Liz Truss, the justice secretary, has put an end to the strategy of reducing Britain’s prison population by cutting sentences and releasing inmates early. There is, though, an alternative that she ought to try.
The key to prison reform is finding a way to curb reoffending rates — half of prisoners reoffend within a year of release. A strategy that gives inmates the tools they need to quickly earn a living at the end of their sentence is the key to cutting reoffending. It could also reduce levels of homelessness — a third of rough sleepers in Westminster are former inmates.
This strategy rests on three pillars: encouragement to employers to train and hire inmates; forging close relationships between prisons, employers and Jobcentre Plus; and the provision of short, sharp construction apprenticeships in prisons. Responsibility for each pillar rests respectively with the Treasury, Department for Work and Pensions (DWP), and Ms Truss’s department.
Pioneering companies such as Timpson and Virgin have made headway on the first pillar. Each of them runs training and interview programmes in prison to identify potential employees who can start work upon release. Such projects keep newly released inmates in work and out of harm’s way.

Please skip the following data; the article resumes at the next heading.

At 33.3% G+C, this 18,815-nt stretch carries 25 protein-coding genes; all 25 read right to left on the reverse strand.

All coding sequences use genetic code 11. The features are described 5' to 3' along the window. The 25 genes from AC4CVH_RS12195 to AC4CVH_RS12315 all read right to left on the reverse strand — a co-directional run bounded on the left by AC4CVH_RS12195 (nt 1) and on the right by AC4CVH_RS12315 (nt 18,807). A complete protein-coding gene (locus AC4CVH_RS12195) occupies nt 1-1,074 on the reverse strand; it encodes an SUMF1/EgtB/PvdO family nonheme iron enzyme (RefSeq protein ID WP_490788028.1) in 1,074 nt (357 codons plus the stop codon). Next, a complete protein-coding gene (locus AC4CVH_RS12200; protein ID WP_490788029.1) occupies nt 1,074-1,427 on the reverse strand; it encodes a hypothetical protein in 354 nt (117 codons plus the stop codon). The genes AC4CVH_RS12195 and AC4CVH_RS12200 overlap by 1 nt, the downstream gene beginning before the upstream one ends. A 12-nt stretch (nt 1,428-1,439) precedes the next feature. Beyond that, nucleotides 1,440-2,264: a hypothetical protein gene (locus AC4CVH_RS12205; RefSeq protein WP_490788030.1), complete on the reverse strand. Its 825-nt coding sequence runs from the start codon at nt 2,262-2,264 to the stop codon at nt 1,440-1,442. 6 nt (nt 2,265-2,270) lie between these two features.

Recognising their impact, the Commons work and pensions select committee, which I chair, has urged the Treasury to pilot a reduction in national insurance contributions to encourage more companies to introduce such schemes.
In addition, the DWP should ensure that Jobcentre Plus begins working with prisoners as they near their release date, to help them gain skills and training and to find work as soon as they leave.
This opens up the need for Ms Truss to work on the strategy’s third element — the provision of short, sharp apprenticeship courses in prisons that within ten weeks equip inmates with some of the skills the construction industry badly needs. Bricklayers, carpenters and plumbers trained in this way can earn up to £150 a day after their first year in the job, and it would help the government deliver the extra new homes it wants built.
By equipping former offenders to become future workers, this strategy would not only cut the prison population but would boost our skills base, as well as tax revenues.